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The Brothers delve into the grit and sweat of dirty blues scooped from the fields of the Delta and polish it in the toxic waters of the Detroit River
"Oh that lady, lord, she let me go
She laid me down, in pure white snow
But in the spring time, I'll go down
To Sao Paulo"
By using the studio itself as an instrument like they never have before, Deadstring Brothers have made Sao Paulo, their 3rd album for Bloodshot, a record for the classic rock fan in all of us, but never stoop to mimicry. Just check out the stoner exoticism of the title track, in all its fever dreams and revelatory thunder, the Leon Russell-inflected boogie of "Smile" or the comforting guitar crunch and soaring organ riffs in "The River Song" that speak to riding the open road in a ragtop as well as the sooty factory that made it all possible.
Lying at the (battered) heart of the record is singer/guitarist Kurt Marschke. When he sings "I can kneel down, but I just can't pray" on "It's a Shame," you're hearing a man bloodied and bowed. Yesterday's Style is the sound of a soul breaking, a glassy-eyed 1,000 yard stare, the ache coming through the speakers. Somehow, though, he manages to pull together the remaining shards of his dignity to look forward and carry on in the closing track "Always A Friend of Mine", a song so good it should skate into the pantheon of country rock classics.
Joining Kurt in the band are longtime drummer and fellow Detroiter Travis Harrett, and the brothers Cullum---Spencer (guitar, pedal steel and slide guitar) and Jeff (bass). The Cullums, a couple of London lads, came into the Deadstring fold during a UK tour in 2006. Both were mainstays in the burgeoning Heavy Load scene built around a communal love of all things Stones, Crowes and Allmans. It was love at first jam and the boys joined up and bridged the waters between London and Detroit in time to record their 2nd album Silver Mountain. Sao Paulo marks their full integration to the band, and it shows, with the majority of the record's songs being co-writes with Kurt.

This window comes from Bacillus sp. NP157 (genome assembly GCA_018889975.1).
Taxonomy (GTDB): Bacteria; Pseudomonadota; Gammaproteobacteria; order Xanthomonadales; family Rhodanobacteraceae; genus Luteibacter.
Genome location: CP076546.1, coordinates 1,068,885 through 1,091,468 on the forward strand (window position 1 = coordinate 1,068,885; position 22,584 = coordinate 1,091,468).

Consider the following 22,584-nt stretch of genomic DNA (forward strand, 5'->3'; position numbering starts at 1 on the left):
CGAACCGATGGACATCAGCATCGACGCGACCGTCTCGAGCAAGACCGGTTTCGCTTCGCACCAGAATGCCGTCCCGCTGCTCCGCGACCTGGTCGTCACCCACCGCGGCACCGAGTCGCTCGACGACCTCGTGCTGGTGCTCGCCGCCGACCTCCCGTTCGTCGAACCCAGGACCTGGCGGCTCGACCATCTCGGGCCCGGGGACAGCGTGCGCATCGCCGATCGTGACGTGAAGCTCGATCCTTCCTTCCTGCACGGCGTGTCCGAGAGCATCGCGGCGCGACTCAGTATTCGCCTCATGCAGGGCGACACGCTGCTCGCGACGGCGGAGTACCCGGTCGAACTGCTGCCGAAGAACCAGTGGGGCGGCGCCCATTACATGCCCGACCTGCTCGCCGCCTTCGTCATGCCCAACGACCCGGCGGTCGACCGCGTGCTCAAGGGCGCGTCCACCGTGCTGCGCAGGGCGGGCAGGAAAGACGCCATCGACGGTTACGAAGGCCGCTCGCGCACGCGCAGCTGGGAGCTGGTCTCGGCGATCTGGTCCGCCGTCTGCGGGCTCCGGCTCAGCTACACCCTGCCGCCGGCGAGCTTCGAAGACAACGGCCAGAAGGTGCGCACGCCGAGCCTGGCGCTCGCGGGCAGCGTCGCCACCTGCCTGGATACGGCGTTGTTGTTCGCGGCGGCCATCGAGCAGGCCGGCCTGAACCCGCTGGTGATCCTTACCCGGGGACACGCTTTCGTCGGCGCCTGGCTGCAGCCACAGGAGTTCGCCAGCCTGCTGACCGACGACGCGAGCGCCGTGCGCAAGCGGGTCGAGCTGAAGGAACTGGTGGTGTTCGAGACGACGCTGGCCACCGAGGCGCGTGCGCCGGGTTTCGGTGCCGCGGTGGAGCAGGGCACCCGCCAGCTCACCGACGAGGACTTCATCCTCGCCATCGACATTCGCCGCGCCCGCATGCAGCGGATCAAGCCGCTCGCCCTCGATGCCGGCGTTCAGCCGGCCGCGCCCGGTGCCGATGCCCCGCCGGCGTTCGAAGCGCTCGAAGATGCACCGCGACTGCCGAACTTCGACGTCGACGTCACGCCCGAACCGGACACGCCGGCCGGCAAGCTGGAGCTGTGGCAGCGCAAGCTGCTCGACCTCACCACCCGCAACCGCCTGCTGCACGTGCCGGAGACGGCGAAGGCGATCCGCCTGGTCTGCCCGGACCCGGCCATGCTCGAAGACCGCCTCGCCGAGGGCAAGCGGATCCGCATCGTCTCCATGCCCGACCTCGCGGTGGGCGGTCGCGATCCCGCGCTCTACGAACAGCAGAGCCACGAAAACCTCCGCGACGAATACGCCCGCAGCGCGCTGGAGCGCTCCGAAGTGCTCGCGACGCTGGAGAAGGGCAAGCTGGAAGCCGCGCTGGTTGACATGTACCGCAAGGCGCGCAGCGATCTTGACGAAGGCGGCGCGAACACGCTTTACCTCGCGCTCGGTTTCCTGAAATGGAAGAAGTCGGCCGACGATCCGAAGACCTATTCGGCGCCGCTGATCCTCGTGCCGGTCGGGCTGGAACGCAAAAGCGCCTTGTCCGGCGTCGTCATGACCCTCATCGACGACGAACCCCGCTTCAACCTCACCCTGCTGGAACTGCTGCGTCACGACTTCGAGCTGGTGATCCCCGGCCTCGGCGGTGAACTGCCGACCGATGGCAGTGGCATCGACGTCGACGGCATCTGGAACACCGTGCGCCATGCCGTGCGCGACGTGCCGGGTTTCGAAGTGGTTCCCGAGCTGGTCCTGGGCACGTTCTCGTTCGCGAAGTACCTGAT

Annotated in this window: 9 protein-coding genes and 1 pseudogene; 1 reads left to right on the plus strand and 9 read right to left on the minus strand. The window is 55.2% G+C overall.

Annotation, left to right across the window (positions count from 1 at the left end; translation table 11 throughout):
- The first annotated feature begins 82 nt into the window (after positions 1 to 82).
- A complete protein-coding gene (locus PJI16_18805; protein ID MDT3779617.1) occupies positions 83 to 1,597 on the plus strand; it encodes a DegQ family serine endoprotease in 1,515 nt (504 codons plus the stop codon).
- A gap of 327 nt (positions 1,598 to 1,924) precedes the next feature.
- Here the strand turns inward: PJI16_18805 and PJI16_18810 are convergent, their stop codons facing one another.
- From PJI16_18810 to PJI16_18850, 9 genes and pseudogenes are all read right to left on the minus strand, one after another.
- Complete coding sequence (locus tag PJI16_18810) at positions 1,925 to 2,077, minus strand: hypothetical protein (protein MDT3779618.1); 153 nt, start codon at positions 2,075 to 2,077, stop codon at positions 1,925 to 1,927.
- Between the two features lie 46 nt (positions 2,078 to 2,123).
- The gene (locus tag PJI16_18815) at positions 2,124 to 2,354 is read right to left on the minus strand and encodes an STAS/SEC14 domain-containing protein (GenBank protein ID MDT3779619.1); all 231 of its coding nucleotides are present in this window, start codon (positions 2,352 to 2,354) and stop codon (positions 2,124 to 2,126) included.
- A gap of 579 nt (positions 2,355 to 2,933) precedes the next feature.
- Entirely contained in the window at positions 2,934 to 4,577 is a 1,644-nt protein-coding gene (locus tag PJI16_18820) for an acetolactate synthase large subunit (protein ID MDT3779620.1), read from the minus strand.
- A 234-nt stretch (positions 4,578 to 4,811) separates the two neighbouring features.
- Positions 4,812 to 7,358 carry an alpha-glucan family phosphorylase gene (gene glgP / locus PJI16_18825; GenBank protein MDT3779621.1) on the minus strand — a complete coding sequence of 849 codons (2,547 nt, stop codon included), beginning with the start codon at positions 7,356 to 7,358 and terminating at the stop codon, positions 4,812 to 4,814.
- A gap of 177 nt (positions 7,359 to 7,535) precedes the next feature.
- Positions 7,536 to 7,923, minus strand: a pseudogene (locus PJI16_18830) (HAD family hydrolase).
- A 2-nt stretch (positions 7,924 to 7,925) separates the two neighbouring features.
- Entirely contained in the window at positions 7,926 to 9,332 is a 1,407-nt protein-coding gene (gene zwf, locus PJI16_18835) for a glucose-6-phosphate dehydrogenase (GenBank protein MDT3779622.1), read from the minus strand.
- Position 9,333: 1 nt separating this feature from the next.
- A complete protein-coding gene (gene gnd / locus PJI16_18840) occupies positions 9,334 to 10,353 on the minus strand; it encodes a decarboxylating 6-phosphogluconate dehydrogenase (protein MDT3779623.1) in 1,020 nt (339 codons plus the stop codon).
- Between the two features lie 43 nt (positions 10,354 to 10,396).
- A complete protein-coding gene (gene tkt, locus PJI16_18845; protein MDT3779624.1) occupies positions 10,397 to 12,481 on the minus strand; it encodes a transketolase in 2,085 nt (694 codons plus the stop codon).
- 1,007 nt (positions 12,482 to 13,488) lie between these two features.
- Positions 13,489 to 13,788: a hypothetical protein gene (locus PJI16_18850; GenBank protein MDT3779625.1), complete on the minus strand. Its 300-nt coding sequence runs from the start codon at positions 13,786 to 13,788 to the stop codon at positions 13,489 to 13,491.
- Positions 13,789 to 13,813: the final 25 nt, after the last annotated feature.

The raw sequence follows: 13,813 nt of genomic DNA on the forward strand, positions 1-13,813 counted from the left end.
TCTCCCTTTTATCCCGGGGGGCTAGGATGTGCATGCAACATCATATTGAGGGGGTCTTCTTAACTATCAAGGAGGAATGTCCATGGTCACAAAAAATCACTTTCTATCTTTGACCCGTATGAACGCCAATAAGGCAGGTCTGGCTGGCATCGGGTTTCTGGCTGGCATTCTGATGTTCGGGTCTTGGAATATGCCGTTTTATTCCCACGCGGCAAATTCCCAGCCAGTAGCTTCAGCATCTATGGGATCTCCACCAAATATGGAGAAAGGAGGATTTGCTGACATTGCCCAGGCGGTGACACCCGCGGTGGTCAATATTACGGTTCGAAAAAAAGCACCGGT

Sao Paulo understands the liberation borne of mourning, that an elegy cannot truly soar without jarring adversity to buoy it. Built on the ample shoulders of masterful forebears, Deadstring Brothers delve into the grit and sweat of dirty blues scooped from the fields of the Delta and polish it in the toxic waters of the Detroit River; the smell of their motor oil, strong coffee and whiskey-stained beards narcotic.